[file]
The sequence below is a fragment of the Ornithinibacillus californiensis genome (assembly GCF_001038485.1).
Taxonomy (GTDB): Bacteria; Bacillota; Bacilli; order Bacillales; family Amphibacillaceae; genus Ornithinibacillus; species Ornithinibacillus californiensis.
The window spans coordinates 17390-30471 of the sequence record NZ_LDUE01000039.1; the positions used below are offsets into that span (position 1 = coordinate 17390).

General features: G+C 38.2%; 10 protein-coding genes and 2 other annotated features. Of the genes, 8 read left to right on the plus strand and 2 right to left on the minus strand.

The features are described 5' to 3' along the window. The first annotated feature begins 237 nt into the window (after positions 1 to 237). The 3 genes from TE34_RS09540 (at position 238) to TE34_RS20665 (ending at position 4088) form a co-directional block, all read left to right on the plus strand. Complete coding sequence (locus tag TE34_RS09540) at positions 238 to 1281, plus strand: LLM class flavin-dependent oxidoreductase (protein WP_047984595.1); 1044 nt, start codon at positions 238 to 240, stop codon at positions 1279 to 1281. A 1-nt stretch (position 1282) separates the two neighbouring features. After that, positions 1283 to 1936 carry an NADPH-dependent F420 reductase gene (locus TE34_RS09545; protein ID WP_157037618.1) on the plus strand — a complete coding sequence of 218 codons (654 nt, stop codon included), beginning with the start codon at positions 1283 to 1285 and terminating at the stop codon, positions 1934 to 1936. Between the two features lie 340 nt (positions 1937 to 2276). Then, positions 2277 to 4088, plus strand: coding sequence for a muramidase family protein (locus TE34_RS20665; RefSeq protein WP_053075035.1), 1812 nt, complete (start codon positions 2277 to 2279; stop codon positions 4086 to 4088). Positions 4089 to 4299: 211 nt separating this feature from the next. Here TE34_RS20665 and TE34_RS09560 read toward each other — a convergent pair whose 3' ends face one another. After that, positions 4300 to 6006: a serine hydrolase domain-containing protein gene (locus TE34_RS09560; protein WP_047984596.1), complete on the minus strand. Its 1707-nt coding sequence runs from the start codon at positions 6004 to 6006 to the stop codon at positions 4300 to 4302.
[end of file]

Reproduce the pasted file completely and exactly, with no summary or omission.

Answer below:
The sequence below is a fragment of the Ornithinibacillus californiensis genome (assembly GCF_001038485.1).
Taxonomy (GTDB): Bacteria; Bacillota; Bacilli; order Bacillales; family Amphibacillaceae; genus Ornithinibacillus; species Ornithinibacillus californiensis.
The window spans coordinates 17390-30471 of the sequence record NZ_LDUE01000039.1; the positions used below are offsets into that span (position 1 = coordinate 17390).

General features: G+C 38.2%; 10 protein-coding genes and 2 other annotated features. Of the genes, 8 read left to right on the plus strand and 2 right to left on the minus strand.

The features are described 5' to 3' along the window. The first annotated feature begins 237 nt into the window (after positions 1 to 237). The 3 genes from TE34_RS09540 (at position 238) to TE34_RS20665 (ending at position 4088) form a co-directional block, all read left to right on the plus strand. Complete coding sequence (locus tag TE34_RS09540) at positions 238 to 1281, plus strand: LLM class flavin-dependent oxidoreductase (protein WP_047984595.1); 1044 nt, start codon at positions 238 to 240, stop codon at positions 1279 to 1281. A 1-nt stretch (position 1282) separates the two neighbouring features. After that, positions 1283 to 1936 carry an NADPH-dependent F420 reductase gene (locus TE34_RS09545; protein ID WP_157037618.1) on the plus strand — a complete coding sequence of 218 codons (654 nt, stop codon included), beginning with the start codon at positions 1283 to 1285 and terminating at the stop codon, positions 1934 to 1936. Between the two features lie 340 nt (positions 1937 to 2276). Then, positions 2277 to 4088, plus strand: coding sequence for a muramidase family protein (locus TE34_RS20665; RefSeq protein WP_053075035.1), 1812 nt, complete (start codon positions 2277 to 2279; stop codon positions 4086 to 4088). Positions 4089 to 4299: 211 nt separating this feature from the next. Here TE34_RS20665 and TE34_RS09560 read toward each other — a convergent pair whose 3' ends face one another. After that, positions 4300 to 6006: a serine hydrolase domain-containing protein gene (locus TE34_RS09560; protein WP_047984596.1), complete on the minus strand. Its 1707-nt coding sequence runs from the start codon at positions 6004 to 6006 to the stop codon at positions 4300 to 4302.